Over a month ago, the California Secretary of State changed their Safe at Homes Program Web site for domestic violence victims and made it gender neutral. This was a direct result of one of their state's representatives attending CAFC's Domestic violence conference that was held in Sacramento last February 2008. (Read more about the conference here).
One of the most notable changes to the Safe at Homes Program Web site was on their home page, in the first paragraph, which read:
"As you may know, domestic violence crosses ethnic, racial, age, gender, national origin, sexual orientation, religious and socioeconomic lines. The U.S. Department of Justice estimates that one million women are abused every year."
See PDF of the archived page here, or this at link:
The last sentence in the paragraph has been changed by eliminating the word "women" and now reads:
"Domestic violence, stalking, and sexual assault cross ethnic, racial, age, gender, religious, national origin, sexual orientation, and socioeconomic lines to affect millions of Americans each year."
A Victory In The California Third District Court of Appeals
CAFC's efforts and help have really been producing a lot of substantial progress, including the area of domestic violence reforms and training. CAFC also assisted in the recent California appeals court case, Woods. v. Shewry; 3rd Dist. C056072, in which the court said; excluding men from domestic violence programs is unconstitutional. (Read the decision here).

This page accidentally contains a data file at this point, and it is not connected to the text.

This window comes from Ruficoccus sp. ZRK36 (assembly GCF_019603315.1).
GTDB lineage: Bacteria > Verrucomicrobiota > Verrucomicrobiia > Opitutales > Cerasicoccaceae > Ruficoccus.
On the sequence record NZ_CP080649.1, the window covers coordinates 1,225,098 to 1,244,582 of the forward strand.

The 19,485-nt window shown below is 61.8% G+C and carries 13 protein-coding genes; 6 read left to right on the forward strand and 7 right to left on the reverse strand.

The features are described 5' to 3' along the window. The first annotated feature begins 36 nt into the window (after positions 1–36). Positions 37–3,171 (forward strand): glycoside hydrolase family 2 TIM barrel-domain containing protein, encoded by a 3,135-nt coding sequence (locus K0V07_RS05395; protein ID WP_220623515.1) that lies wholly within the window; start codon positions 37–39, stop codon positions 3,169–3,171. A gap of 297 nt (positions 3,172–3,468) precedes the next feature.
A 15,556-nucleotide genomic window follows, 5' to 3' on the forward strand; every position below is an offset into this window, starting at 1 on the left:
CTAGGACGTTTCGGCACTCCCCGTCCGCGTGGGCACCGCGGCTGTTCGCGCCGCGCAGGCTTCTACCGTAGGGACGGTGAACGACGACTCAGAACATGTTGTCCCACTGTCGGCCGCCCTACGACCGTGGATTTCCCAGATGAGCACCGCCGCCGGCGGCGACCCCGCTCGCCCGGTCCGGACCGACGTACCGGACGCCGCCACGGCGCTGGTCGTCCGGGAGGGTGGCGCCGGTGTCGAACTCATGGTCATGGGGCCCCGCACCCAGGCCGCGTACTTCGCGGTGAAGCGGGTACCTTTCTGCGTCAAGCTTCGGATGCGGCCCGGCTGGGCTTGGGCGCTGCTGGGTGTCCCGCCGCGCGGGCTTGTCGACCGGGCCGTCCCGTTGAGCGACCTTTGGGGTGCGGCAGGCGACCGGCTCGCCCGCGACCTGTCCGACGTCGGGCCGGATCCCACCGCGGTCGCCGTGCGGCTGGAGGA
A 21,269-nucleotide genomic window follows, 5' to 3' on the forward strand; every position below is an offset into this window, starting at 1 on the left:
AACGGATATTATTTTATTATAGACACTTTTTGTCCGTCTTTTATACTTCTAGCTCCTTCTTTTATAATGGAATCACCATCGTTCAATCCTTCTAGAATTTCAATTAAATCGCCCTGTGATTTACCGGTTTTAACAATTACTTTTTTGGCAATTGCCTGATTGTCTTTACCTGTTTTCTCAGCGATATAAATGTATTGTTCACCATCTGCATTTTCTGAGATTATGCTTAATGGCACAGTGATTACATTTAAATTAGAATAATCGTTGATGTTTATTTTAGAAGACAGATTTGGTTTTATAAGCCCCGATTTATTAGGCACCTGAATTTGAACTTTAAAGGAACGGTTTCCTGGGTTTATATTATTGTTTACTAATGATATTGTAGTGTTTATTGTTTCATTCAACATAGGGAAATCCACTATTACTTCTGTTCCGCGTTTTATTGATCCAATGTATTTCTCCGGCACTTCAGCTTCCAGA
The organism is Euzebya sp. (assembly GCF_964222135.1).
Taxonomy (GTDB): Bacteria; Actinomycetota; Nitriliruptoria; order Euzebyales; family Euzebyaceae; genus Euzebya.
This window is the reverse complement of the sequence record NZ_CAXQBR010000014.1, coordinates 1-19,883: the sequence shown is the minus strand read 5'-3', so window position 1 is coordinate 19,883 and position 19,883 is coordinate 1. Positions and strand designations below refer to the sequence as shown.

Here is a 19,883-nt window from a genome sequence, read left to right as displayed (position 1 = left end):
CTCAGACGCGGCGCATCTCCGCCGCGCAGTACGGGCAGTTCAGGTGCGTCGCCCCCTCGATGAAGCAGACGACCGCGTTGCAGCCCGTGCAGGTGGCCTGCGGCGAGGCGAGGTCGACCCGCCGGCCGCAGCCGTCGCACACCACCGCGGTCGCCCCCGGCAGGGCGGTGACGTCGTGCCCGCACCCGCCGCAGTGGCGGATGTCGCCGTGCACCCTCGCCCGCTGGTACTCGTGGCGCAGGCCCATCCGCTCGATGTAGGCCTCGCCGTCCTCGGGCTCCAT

Marc Angelucci, the attorney for the plaintiffs in the case had contacted Michael Robinson, Executive Director for CAFC several months before the case was filed in October of 2005. Angelucci wanted to discuss strategy and also the need for a plaintiff in the Third District Court jurisdiction because of that courts prior published opinion, Connerly v. State Personnel Bd. (2001) 92 Cal.App.4th 16, that strongly supported the legal arguments in the Woods case.
Robinson, who knows David Woods and his family -- the lead plaintiff in the case, arranged for Angelucci to make contact and meet with David. David Woods was the perfect plaintiff for this case, and Angelucci did an outstanding job in representing the case throughout.
In addition to providing the lead plaintiff in the Woods case, CAFC also assisted Angelucci with securing several of the key declarations from highly respected domestic violence experts and researchers. CAFC helped to personally serve some of the government agencies with the lawsuit complaint, and also got major TV and press media coverage on the case.
CAFC also papered the entire California Legislature in 2006 with copies of the lawsuit. This was at the same time that we waged a battle against AB 2051: Cohn; Domestic Violence, to reform Health and Safety Code 124250 which the court found unconstitutional. AB 2051 was an attempt to end run the impact of the pending class action lawsuit. The Woods case was originally filed in David's daughters' name, Meagan Black vs. California. (See more about our AB 2051 here and here).